This sort of tonsil irritation has also been linked to toothpaste allergies in some people. The allergic reaction usually happens because of a specific ingredient in the toothpaste, though what exactly that ingredient is can vary from person to person. Individuals who experience an allergic reaction to toothpaste should read the ingredient list closely. Comparing the ingredient list of an allergy-causing toothpaste with one that has not produced a reaction can help identify the canker sore causing ingredient. People who have this sort of sensitivity will often develop sores whenever they are exposed to that particular ingredient, which means that toothpaste may not be the only problem; mouthwashes or other oral care products that contain it will likely lead to similar results.

Poor Oral Hygiene

In some cases, canker sores on the tonsils can result from poor hygiene. Failure to brush one's teeth on a regular basis, for example, has been identified as a possible cause of canker sores, as this can lead to bacterial buildup in the mouth and bad breath. Brushing on a regular basis, using the right type of toothbrush, and applying appropriate amounts of pressure are all important in ensuring adequate dental hygiene and preventing this and other problems.

Treatment Options

Canker sores aren’t usually considered a serious medical condition, and unless they’re causing a great deal of discomfort people are usually advised to wait the situation out. Most of the time, they will go away on their own after a week or so. Sores on the tonsils are often more painful, though, and people more commonly seek treatment for these as opposed to those that occur on the lips or cheeks. Sometimes specially formulated antimicrobial mouthwashes can help reduce the swelling, and medicated gargle solutions are sometimes also prescribed. Oral medications like antibiotics might also be necessary, though these solutions are typically reserved for the most extreme cases.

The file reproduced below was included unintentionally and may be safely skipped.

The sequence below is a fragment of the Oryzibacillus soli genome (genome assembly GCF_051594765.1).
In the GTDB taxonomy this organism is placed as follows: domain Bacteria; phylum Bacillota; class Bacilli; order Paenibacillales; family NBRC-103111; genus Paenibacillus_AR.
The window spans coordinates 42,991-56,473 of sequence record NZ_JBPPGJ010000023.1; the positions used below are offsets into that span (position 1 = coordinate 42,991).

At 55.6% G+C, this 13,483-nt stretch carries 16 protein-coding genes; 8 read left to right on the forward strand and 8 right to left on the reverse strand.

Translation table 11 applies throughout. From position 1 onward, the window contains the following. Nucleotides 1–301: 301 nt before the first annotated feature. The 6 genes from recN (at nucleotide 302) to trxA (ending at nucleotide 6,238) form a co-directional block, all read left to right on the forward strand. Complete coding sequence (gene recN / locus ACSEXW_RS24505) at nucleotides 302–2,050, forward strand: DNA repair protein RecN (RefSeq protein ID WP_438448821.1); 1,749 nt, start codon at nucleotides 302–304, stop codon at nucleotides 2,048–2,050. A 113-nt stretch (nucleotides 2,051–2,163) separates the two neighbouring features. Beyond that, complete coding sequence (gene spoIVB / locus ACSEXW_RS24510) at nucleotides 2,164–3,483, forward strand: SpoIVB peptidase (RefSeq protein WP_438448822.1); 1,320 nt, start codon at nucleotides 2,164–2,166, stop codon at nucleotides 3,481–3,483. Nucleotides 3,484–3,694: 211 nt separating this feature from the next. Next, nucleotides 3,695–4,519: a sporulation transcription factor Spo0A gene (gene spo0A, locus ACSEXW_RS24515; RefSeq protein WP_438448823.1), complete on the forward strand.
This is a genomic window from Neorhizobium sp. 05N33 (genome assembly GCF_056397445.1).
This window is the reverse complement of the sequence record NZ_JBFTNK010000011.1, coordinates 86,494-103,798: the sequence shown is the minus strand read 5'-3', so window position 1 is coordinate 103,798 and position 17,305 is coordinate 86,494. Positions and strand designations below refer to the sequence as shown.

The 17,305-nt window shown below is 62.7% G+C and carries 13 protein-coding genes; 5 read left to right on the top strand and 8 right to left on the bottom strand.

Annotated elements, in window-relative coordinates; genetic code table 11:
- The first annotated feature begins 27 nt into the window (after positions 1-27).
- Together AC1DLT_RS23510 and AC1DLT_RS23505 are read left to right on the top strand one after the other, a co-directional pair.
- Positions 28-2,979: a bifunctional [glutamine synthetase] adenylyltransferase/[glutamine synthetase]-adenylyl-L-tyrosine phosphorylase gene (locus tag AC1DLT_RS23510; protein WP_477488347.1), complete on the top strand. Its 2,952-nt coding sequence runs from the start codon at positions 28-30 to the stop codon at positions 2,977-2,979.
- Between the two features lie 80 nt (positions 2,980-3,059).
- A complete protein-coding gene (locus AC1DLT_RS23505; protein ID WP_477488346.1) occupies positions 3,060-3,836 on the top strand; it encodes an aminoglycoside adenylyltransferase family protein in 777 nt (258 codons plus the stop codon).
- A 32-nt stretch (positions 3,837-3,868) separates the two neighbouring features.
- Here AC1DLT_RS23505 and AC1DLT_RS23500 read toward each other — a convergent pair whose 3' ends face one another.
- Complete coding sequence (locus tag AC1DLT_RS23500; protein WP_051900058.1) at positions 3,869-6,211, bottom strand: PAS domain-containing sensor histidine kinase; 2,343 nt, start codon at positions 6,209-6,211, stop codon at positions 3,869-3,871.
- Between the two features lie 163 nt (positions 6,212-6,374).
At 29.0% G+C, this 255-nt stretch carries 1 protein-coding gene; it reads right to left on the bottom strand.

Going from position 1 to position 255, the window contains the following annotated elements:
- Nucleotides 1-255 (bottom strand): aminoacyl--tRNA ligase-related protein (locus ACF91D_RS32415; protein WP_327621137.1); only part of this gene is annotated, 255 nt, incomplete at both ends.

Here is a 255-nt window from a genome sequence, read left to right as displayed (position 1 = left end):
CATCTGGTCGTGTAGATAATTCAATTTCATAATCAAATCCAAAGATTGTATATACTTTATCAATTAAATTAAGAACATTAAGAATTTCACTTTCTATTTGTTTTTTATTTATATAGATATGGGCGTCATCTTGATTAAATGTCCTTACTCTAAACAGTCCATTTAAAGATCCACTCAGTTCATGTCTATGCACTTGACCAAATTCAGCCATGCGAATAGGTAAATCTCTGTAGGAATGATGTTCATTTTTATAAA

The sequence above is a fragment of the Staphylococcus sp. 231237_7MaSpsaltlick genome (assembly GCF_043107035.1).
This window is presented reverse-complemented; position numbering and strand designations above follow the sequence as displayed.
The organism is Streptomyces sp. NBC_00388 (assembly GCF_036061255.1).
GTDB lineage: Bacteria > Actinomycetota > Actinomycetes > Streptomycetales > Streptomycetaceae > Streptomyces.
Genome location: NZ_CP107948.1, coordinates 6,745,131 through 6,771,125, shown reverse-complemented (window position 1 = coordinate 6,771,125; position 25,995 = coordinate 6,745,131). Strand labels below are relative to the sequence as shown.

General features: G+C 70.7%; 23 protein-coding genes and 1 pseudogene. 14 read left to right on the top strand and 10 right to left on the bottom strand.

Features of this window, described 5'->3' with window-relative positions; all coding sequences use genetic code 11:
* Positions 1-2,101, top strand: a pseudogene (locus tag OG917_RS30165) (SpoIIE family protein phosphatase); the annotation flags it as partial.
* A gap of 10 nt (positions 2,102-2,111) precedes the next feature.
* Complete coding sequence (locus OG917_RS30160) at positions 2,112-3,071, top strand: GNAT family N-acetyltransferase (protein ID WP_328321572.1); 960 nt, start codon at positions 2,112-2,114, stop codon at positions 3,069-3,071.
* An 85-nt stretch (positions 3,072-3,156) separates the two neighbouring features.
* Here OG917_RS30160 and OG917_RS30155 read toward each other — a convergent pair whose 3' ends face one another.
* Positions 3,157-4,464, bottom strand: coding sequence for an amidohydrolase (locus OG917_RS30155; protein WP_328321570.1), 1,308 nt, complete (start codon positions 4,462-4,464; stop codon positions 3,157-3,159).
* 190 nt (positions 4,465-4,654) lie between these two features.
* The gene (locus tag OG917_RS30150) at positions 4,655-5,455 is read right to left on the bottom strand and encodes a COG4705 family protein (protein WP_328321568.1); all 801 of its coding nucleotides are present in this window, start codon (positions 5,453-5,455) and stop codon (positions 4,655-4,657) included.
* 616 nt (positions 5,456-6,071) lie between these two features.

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Discuss this Article

Post 8

I found something called Canker Patch in the drugstore. It works wonderfully if the sore is on the inside of your lip or cheek. You put this patch on and it adheres to the sore and it has some medication on it and when you wake up it is almost healed sometimes it takes another day. You cannot put it on your tonsil, though. So I guess we just have to figure something else out for that. Also, I have been eating a lot of strawberries and my canker sores seem to be cyclical.

Post 6

Strawberries were on sale absurdly cheap at the supermarket, so I bought and ate an entire container on Monday and Tuesday. By Tuesday, I had a very bad sore throat and swollen glands that I assumed was from a developing cold. Yesterday, I was convinced that it must be strep, although I have not had a fever or any other symptoms of a cold or infection.

Today is Saturday morning and the canker sores on my tonsils are still there. I have also eaten shellfish over the past two days, so who knows if I've eaten more than one thing to cause it. I've had the same reaction to sodium lauryl sulfate -- many canker sores, and the constant brushing I was doing (thinking I didn't do a good enough job) was making it worse. No more toothpaste with that ingredient and I guess now, no more strawberries either.